The spiritual rags-to-riches genre is an ancient and venerable one. The earliest example may well be St. Augustine’s Confessions, in which he writes of his misspent youth as a sexually active “pagan” (the Latin word meaning “redneck” or “country bumpkin”), and his conversions, first to the wrong brand of Christianity (Arianism), then, finally, to the correct brand, now known as Roman Catholicism.
Noah Levine’s Dharma Punx is a fascinating, if somewhat repetitive, account of growing up as a punk-rocking drug addict. As the son of Jack Kornfield, the noted Buddhist teacher, Levine was exposed early in life to the “dharma", the law of Buddhist spirituality and right living. But his early years were also marred by his parents’ divorce, his mother’s multiple and sometimes abusive boyfriends, and the drug use of all these adults. Levine, filled with anger as a boy, stole pot from the adults in his home, traded the pot for harder stuff, and just generally indulged in the “underworld that fill[ed]” his “dreams".
Levine isn’t a great writer, but he has a great story and he tells it competently and passionately. He doesn’t preach in Dharma Punx; he simply recounts the facts as he recollects them. Indeed, it’s amazing he remembers as much as he does, considering the variety and quantity of dope he’s done. From a dope-addled youth he headed downhill: he stole; he got busted several times; he spent time in jail. He nearly overdosed several times. Death is the great provocateur, he discovered. He found Narcotics Anonymous and began to bootstrap himself into sobriety. As so often happens to those of us of have fallen so far down it looks like up, Levine found religion. The amazing thing is that it was Buddhism he found. And that’s what makes Dharma Punx so compelling and unusual. Where so many recovering addicts become narrow-minded Christians, Levine found the dharma, the four Noble Truths and the Eight-fold Path.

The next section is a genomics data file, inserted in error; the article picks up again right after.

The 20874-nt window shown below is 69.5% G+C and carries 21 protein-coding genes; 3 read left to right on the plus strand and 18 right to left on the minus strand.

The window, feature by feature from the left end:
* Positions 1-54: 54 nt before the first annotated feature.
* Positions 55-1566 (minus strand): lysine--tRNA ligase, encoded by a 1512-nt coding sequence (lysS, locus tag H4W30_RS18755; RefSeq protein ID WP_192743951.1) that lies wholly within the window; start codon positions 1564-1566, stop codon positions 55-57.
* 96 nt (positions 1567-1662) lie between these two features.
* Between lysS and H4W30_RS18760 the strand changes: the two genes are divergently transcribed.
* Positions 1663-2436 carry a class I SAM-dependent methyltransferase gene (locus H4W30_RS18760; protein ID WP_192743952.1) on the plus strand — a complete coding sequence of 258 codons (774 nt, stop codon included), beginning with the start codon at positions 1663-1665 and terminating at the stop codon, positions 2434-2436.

The Buddha said that life is suffering because we are so attached to the things of this world. Chemical attachment is one of the hardest to let go of, but then, so is sobriety and the desire for spiritual attainment. Levine traveled to Asia looking for answers from the spiritual masters in the Buddhist monasteries of Thailand. But no one, he learns, can give us the answers: there are no answers, only the ongoing work of meditation and service.
Levine is now working for others who have fallen. He leads mediation groups, works in criminal facilities, and, to anyone who will or has a need to listen, tells his story of the depths of depravity and the heights of redemption. Through it all, he finds solace in his music, punk rock, and Levine’s story in some ways parallels that of punk. From anger and violence and nihilism to political and spiritual engagement, punk has matured, mellowed and come to serve the world it once so deplored. Hat’s off to Noah Levine for pulling it together and providing us with this account of the great elasticity of the human spirit.